It’s official: Chef Kathy Fang has officially emerged from her renowned culinary family to make a name for herself. The daughter of famed House of Nanking chef and owner, Peter Fang, was recently crowned the Chopped Champion in the Chinese New Year-themed episode (first aired January 26, 2016).
The Food Network series features fierce competition between chefs who are challenged to create three masterful courses from items in the mystery basket. For the Chinese New Year episode, four competitors spontaneously prepared dishes that incorporated ingredients such as Peking duck, chicken feet, turnip cakes, giant fortune cookies, good-luck candy, and ginger beer, with Chef Fang creating the most impressive three-course meal that ultimately won the vote of each judge.
Growing up in the kitchen of House of Nanking, Kathy Fang discovered her own passion for cooking. She began blending her family’s Cantonese heritage and cooking style with her own inspiration that grew from her perspective as a native San Franciscan, her global travels, and her formal training at the esteemed Le Cordon Bleu Culinary School. She eventually opened Fang Restaurant in the S.O.M.A. district in 2009 with her father.
Fresh off her win, Kathy dishes on competition, her restaurant, Fang, her food blog, MyFangalicious.com, and her upcoming plans for a new Youtube Channel. Plus – she shares one of her favorite recipes for Chinese New Year.
What was it like growing up in San Francisco as the daughter of a famed chef/owner – did you always think that you would follow in his footsteps?
When I was young, I never thought I would follow in his footsteps. As much as I loved cooking and being around the excitement of the kitchen, I saw how hard both my parents had to work. It was physically and mentally exhausting for them and to me it felt like they never had a day off. When I was growing up, I wanted something easier, more along the lines of a 9 to 5 job. Little did I know that as I grew older and graduated college, that I wouldn’t want to do anything else but follow my dad’s footsteps and open my own restaurant. I dove right into the food industry once I realized this is where my passion is and never looked back since then.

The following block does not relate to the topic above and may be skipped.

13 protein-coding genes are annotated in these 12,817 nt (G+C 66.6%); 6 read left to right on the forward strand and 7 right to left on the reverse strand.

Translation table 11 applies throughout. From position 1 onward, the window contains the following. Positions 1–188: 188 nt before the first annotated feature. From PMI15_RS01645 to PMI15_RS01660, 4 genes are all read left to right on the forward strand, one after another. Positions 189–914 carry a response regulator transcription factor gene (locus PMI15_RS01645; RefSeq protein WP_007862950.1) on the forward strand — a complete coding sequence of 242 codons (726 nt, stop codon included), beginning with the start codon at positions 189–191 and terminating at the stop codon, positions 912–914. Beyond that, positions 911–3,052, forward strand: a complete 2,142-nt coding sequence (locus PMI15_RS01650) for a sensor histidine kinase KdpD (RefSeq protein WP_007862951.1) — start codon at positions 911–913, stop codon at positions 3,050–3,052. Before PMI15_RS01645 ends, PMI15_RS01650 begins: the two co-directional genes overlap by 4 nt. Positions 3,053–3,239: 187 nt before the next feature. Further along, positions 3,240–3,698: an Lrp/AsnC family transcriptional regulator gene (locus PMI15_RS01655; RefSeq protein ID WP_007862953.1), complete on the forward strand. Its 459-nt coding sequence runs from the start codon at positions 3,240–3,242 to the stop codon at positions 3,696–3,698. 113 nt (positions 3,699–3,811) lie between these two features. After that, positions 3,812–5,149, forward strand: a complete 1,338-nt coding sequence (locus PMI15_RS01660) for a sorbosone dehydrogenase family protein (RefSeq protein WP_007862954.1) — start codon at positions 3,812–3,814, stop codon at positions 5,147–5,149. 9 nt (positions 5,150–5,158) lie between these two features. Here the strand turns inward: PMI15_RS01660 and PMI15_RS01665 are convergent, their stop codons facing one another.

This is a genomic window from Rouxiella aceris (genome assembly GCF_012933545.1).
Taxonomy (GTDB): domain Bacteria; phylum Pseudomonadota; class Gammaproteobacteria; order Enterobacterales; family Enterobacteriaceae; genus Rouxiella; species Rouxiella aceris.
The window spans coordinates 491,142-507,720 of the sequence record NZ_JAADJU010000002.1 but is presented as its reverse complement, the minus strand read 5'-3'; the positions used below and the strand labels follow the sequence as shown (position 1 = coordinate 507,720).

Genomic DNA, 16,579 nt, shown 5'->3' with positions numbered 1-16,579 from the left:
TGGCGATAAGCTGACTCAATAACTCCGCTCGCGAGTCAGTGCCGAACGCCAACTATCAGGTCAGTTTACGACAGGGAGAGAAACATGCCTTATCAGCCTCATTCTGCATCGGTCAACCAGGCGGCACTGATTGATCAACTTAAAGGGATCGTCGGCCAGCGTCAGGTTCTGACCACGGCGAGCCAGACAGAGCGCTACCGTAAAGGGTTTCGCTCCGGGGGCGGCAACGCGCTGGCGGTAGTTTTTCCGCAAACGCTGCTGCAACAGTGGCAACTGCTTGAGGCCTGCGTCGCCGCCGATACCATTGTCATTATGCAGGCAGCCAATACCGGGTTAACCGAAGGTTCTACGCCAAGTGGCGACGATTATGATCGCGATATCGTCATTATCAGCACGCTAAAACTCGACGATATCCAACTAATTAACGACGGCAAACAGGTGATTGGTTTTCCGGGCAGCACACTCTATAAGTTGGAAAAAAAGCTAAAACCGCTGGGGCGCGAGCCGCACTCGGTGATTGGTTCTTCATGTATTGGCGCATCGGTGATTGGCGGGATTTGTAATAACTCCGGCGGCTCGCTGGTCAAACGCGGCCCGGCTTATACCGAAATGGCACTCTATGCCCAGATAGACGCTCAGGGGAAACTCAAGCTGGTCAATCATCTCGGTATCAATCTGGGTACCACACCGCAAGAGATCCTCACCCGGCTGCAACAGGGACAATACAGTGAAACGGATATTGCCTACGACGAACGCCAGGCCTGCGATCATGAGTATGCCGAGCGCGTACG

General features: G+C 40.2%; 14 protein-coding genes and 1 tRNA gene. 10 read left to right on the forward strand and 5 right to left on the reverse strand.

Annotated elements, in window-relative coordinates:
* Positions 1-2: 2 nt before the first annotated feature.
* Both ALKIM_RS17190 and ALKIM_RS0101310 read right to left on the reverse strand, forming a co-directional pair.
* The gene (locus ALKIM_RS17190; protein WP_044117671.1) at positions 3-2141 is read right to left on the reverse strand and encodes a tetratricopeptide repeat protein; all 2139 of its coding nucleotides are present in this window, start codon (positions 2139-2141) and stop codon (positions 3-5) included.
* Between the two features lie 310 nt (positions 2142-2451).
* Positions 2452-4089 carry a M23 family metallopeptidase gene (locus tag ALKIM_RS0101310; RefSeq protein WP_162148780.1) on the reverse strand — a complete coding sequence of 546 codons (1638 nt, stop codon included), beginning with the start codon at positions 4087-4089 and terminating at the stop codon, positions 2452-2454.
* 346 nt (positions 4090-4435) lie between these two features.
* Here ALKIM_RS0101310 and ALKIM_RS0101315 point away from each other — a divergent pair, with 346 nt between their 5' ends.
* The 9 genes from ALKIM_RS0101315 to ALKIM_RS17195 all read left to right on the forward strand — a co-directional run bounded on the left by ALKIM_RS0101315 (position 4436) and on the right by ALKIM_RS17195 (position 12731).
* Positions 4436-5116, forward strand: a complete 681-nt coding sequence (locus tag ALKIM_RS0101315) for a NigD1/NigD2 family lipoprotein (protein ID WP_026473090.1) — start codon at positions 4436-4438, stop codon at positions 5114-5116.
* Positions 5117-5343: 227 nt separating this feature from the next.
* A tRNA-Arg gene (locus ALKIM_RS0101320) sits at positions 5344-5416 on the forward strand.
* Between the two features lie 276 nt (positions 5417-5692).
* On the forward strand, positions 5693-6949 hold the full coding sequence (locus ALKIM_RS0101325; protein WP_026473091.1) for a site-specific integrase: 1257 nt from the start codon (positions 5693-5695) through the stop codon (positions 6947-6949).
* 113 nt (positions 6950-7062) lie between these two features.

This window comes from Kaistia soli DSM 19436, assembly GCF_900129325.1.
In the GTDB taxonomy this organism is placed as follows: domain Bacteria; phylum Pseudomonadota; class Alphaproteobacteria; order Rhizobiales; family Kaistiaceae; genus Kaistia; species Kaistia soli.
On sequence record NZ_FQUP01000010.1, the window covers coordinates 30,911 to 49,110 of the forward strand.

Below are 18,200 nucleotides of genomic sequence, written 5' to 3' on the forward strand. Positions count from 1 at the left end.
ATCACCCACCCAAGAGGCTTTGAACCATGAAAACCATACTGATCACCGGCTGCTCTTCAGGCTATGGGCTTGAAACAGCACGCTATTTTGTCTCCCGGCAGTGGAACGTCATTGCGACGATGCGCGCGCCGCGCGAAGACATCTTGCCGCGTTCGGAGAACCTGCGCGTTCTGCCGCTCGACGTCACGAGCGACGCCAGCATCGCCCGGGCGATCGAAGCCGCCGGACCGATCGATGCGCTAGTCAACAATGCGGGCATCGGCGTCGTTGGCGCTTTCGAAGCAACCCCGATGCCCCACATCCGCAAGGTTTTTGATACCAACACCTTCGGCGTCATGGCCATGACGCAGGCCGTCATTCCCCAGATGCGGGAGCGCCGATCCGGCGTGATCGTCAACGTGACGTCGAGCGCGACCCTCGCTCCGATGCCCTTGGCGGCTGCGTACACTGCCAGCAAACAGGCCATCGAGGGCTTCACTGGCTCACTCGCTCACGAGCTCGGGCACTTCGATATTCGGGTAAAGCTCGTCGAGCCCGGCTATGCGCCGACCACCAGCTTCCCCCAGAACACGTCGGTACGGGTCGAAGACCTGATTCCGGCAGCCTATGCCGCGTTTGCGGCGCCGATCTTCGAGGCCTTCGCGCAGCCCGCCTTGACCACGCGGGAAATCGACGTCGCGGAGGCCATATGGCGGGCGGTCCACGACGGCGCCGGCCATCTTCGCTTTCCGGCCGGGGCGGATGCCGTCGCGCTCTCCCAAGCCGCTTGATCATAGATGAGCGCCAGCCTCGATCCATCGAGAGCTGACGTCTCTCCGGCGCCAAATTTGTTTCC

What made you want to compete in Chopped?
Aside from opening and running Fang, I have aspirations to push myself as far as I can dream of going. I’ve been told that my personality at the restaurant would translate well on TV and that I should try going on the Food Network. I thought, sure I’m always up for a challenge. Let’s see if we can make this happen. And well Chopped, it’s one of my favorite shows to watch. I felt honored to be even considered to go on and be around great chefs and Food network personalities.